Associate Professorshu.email@example.com (216) 368-8925 (o) (216) 368-0494 (f)
Dr. Shu Chen received his Ph.D. in Biochemical Pharmacology from the State University of New York at Buffalo in 1993. He came to CWRU as a Research Associate and moved on to be an Instructor and Assistant Professor in Case's Institute of Pathology. Presently, Dr. Chen is an Associate Professor of Pathology (2002-) and an Associate Director of the National Prion Disease Pathology Surveillance Center (2003-).
Alzheimer's disease, Parkinson's disease and prion disease are neurodegenerative diseases characterized by neuronal cell death and accumulation of insoluble protein aggregates. Prion disease is unique in that it consists of a group of heterogeneous brain disorders affecting both humans (such as Creutzfeldt- Jakob disease, CJD) and animals (such as mad cow disease). In humans, prion disease can be sporadic, inherited, or acquired by infection. The hallmark of prion disease is the presence of an abnormal isoform of prion protein (PrP) in the diseased brain. It is thought that the abnormal PrP is derived from the normal PrP that is also expressed in brain and throughout the body. Our primary interest is to characterize the chemical and structural abnormalities of PrP in the diseased state using a variety of biochemical and protein chemistry techniques. Our studies have shown that different conformational PrP variants are associated with distinct prion disease phenotypes, providing a useful insight into the mechanisms of pathogenesis. Our studies on other proteins implicated in Alzheimer's disease and Parkinson's disease have also unraveled chemical and structural changes in these proteins that suggest a common mechanism underlying neurodegeneration.
Our laboratory also serves as a facility for the and for CWRU Mass Spectrometry.
Parchi P, Zou W, Wang W, Brown P, Capellari S, Ghetti B, Kopp N, Schulz-Schaeffer WJ, Kretzschmar HA, Head MW, Ironside JW, Gambetti P, Chen SG (2000). Genetic influence on structural variations of the abnormal prion protein. Proc Natl Acad Sci USA 97, 10168-10172.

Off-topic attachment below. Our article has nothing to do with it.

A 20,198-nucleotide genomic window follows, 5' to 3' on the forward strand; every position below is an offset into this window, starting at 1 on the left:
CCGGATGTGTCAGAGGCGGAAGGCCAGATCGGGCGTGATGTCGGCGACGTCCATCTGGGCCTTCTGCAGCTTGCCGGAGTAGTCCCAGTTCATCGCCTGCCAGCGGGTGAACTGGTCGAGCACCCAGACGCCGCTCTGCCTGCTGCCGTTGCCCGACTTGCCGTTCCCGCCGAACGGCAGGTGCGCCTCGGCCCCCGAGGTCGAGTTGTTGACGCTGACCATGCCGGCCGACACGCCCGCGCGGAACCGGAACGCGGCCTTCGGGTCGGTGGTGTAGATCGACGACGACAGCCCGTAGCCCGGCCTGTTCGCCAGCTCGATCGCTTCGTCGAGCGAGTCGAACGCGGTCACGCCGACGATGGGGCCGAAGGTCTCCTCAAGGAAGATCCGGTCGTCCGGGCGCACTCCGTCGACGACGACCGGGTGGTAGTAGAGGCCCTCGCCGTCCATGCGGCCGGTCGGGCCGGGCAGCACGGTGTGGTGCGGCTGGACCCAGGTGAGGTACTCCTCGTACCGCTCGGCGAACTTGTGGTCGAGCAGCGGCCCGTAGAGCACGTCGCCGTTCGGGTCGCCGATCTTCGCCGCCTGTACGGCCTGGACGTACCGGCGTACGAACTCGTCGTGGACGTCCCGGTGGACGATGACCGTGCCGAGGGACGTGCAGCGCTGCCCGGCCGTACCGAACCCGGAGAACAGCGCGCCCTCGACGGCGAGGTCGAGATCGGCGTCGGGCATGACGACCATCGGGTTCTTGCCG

Lu K, Wang W, Xie Z, Wong BS, Li R, Petersen RB, Sy MS, Chen SG (2000). Expression and structural characterization of recombinant human doppel protein. B iochemistry 39, 13575-13583.
Gambetti P, Parchi P, Capellari S, Russo C, Tabaton M, Teller JK, Chen SG (2001). Mechanisms of phenotypic heterogeneity in prion, Alzheimer and other conformational diseases. J Alzheimer's Disease 3, 87-95.
Zou W, Capellari S, Parchi P, Gambetti P, Chen SG (2003). Identification of novel proteinase K-resistant C-terminal fragments of PrP in Creutzfeldt-Jakob disease. J Biol Chem 278, 40429-40436.
Atwood CS, Perry G, Zeng H, Kato Y, Jones WD, Ling K-Q, Huang X, Moir RD, Wang D, Sayre LM, Smith MA, Chen SG Bush AI (2004). Copper mediates dityrosine crosslinking of Alzheimer's amyloid- b. Biochemistry 43:560-568.
Zou W, Zheng J, Gray D, Gambetti P, Chen SG (2004). Antibody to DNA detects scrapie but not normal prion protein. Proc Natl Acad Sci USA 101, 1380-1385.
Narang, H, Dagdanova A , Xie Z, Yang Q, Chen SG (2005). Sensitive detection of prion protein in human urine. Exp. Med. Biol. 230:343-349.
Xie Z, O'Rourke KI, Dong Z, Jenny AL, Langenberg JA, Belay ED, Schonberger LB, Petersen RB, Zou W, Kong Q, Gambetti P, Chen SG (2005). Chronic wasting disease of elk and deer and Creutzfeldt-Jakob disease: Comparative analysis of the scrapie prion protein. J Biol Chem Dec 7; [Epub ahead of print].
Hatcher K, Harris C, Gambetti P, Chen SG (2005). Advances in Prion Disease Surveillance. Advances in Clinical Chemistry Vol. 41 (ed. Makowski GS). Elsevier, New York, NY, in press.
Guo L, Wang W, Chen SG (2006). Leucine-rich repeat kinase 2: relevance to Parkinson's disease. Int. J. Biochem. Cell Biol (in press).